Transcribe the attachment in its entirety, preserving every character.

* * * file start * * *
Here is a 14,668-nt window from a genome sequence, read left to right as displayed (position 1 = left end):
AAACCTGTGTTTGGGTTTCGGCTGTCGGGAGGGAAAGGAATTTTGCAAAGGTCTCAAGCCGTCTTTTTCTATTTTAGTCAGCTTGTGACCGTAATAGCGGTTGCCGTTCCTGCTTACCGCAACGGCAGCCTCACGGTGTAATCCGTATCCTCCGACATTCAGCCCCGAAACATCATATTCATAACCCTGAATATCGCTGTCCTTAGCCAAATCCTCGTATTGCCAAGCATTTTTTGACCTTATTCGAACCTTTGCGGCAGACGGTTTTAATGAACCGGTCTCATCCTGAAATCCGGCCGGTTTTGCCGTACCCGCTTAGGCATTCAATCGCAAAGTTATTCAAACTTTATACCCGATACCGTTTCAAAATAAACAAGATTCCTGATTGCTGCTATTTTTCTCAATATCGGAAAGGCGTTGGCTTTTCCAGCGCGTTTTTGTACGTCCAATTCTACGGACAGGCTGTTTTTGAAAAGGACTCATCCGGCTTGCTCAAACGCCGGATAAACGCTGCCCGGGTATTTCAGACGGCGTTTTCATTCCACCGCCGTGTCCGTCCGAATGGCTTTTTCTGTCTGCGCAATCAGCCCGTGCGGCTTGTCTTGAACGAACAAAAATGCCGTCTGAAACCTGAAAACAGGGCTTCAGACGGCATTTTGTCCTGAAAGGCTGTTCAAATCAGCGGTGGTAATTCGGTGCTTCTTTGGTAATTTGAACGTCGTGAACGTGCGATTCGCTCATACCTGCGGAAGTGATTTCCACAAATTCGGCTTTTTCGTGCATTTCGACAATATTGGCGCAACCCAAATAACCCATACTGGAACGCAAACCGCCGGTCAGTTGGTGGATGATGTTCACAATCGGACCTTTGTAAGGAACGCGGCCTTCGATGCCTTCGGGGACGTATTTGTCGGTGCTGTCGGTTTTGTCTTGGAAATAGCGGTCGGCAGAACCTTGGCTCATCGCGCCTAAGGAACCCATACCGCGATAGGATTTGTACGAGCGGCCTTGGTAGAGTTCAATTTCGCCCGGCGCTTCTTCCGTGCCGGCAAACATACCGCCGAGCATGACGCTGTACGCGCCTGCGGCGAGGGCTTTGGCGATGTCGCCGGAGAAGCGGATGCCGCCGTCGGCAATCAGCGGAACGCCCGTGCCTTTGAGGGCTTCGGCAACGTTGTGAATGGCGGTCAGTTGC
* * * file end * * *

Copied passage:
Here is a 14,668-nt window from a genome sequence, read left to right as displayed (position 1 = left end):
AAACCTGTGTTTGGGTTTCGGCTGTCGGGAGGGAAAGGAATTTTGCAAAGGTCTCAAGCCGTCTTTTTCTATTTTAGTCAGCTTGTGACCGTAATAGCGGTTGCCGTTCCTGCTTACCGCAACGGCAGCCTCACGGTGTAATCCGTATCCTCCGACATTCAGCCCCGAAACATCATATTCATAACCCTGAATATCGCTGTCCTTAGCCAAATCCTCGTATTGCCAAGCATTTTTTGACCTTATTCGAACCTTTGCGGCAGACGGTTTTAATGAACCGGTCTCATCCTGAAATCCGGCCGGTTTTGCCGTACCCGCTTAGGCATTCAATCGCAAAGTTATTCAAACTTTATACCCGATACCGTTTCAAAATAAACAAGATTCCTGATTGCTGCTATTTTTCTCAATATCGGAAAGGCGTTGGCTTTTCCAGCGCGTTTTTGTACGTCCAATTCTACGGACAGGCTGTTTTTGAAAAGGACTCATCCGGCTTGCTCAAACGCCGGATAAACGCTGCCCGGGTATTTCAGACGGCGTTTTCATTCCACCGCCGTGTCCGTCCGAATGGCTTTTTCTGTCTGCGCAATCAGCCCGTGCGGCTTGTCTTGAACGAACAAAAATGCCGTCTGAAACCTGAAAACAGGGCTTCAGACGGCATTTTGTCCTGAAAGGCTGTTCAAATCAGCGGTGGTAATTCGGTGCTTCTTTGGTAATTTGAACGTCGTGAACGTGCGATTCGCTCATACCTGCGGAAGTGATTTCCACAAATTCGGCTTTTTCGTGCATTTCGACAATATTGGCGCAACCCAAATAACCCATACTGGAACGCAAACCGCCGGTCAGTTGGTGGATGATGTTCACAATCGGACCTTTGTAAGGAACGCGGCCTTCGATGCCTTCGGGGACGTATTTGTCGGTGCTGTCGGTTTTGTCTTGGAAATAGCGGTCGGCAGAACCTTGGCTCATCGCGCCTAAGGAACCCATACCGCGATAGGATTTGTACGAGCGGCCTTGGTAGAGTTCAATTTCGCCCGGCGCTTCTTCCGTGCCGGCAAACATACCGCCGAGCATGACGCTGTACGCGCCTGCGGCGAGGGCTTTGGCGATGTCGCCGGAGAAGCGGATGCCGCCGTCGGCAATCAGCGGAACGCCCGTGCCTTTGAGGGCTTCGGCAACGTTGTGAATGGCGGTCAGTTGC